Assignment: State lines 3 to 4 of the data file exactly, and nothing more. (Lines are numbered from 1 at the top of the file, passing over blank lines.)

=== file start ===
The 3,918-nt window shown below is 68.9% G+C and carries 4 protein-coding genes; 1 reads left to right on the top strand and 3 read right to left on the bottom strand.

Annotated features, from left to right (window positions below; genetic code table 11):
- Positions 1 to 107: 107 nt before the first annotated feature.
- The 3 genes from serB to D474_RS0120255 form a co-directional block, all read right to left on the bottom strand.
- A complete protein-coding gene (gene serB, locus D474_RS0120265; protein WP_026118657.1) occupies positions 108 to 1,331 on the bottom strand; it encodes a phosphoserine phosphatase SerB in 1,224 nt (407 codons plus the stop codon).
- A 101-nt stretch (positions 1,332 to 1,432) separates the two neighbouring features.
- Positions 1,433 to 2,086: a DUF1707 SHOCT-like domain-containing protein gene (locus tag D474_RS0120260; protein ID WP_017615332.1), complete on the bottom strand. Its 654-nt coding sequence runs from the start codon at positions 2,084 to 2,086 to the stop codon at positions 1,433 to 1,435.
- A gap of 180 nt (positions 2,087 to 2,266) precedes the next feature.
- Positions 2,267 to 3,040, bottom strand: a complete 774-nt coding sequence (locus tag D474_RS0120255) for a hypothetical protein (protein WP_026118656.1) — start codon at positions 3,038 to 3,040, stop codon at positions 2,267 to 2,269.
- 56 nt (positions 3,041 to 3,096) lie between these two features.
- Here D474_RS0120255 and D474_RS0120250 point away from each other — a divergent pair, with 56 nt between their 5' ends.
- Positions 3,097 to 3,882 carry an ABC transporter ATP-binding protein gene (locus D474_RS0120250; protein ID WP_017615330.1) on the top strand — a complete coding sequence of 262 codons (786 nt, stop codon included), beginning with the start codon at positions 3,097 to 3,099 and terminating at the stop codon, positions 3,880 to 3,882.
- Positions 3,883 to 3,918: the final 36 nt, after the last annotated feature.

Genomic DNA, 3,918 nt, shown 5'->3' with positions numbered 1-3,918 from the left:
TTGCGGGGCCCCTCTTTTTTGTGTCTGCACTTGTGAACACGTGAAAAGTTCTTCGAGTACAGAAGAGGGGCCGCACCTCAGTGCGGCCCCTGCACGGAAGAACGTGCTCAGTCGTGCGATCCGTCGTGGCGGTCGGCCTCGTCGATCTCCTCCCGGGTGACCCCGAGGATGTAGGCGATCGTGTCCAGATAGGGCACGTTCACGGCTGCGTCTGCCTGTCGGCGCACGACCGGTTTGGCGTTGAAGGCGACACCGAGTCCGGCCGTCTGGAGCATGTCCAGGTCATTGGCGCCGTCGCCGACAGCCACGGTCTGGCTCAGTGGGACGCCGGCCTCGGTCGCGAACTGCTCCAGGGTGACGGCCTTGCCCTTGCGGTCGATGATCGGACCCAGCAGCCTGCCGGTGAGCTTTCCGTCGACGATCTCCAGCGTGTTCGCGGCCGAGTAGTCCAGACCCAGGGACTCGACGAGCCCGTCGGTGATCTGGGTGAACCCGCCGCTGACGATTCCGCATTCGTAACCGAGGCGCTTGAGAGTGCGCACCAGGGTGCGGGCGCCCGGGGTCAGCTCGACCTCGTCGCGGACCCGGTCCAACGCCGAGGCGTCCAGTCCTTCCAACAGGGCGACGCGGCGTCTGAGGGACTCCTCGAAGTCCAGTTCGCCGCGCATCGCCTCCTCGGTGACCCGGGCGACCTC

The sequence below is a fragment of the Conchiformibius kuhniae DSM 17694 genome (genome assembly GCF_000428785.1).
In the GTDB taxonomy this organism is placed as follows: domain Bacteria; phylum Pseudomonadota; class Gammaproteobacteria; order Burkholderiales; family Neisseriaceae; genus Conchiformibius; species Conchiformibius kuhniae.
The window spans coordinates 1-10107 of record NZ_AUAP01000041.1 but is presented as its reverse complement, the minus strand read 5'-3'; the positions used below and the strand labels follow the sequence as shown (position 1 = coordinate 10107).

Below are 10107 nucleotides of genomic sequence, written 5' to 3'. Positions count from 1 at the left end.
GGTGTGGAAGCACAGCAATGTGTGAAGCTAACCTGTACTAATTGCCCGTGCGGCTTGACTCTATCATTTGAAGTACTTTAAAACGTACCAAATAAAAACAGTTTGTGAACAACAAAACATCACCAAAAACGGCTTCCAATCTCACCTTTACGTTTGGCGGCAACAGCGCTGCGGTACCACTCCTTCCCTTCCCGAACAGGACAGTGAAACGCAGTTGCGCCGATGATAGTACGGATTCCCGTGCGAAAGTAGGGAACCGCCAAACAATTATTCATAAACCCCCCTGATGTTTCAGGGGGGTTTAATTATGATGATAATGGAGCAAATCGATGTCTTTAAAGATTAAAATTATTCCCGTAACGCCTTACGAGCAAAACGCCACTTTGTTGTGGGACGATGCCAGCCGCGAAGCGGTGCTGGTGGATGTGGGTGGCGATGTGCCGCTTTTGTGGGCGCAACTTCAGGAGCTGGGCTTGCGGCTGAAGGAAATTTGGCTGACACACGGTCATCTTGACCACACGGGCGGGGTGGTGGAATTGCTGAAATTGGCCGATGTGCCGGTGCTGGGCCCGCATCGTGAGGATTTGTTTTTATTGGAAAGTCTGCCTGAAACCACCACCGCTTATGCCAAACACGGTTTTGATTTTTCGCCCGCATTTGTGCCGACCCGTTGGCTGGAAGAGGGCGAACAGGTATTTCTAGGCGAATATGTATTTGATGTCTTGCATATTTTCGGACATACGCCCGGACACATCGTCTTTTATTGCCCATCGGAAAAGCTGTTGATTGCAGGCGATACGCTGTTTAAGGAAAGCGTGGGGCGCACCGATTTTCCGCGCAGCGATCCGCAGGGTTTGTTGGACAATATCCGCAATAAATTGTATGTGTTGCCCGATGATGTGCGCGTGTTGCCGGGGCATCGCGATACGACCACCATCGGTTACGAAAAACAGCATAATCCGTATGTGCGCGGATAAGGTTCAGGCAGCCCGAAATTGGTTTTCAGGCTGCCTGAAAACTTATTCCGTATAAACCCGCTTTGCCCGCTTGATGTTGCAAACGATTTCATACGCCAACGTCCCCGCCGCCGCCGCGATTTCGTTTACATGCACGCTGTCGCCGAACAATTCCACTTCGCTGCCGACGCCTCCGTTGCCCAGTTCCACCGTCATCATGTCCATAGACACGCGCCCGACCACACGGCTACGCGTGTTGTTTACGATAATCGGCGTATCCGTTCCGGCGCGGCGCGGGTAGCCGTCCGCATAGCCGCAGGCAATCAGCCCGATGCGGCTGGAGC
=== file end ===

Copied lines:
- Positions 1 to 107: 107 nt before the first annotated feature.
- The 3 genes from serB to D474_RS0120255 form a co-directional block, all read right to left on the bottom strand.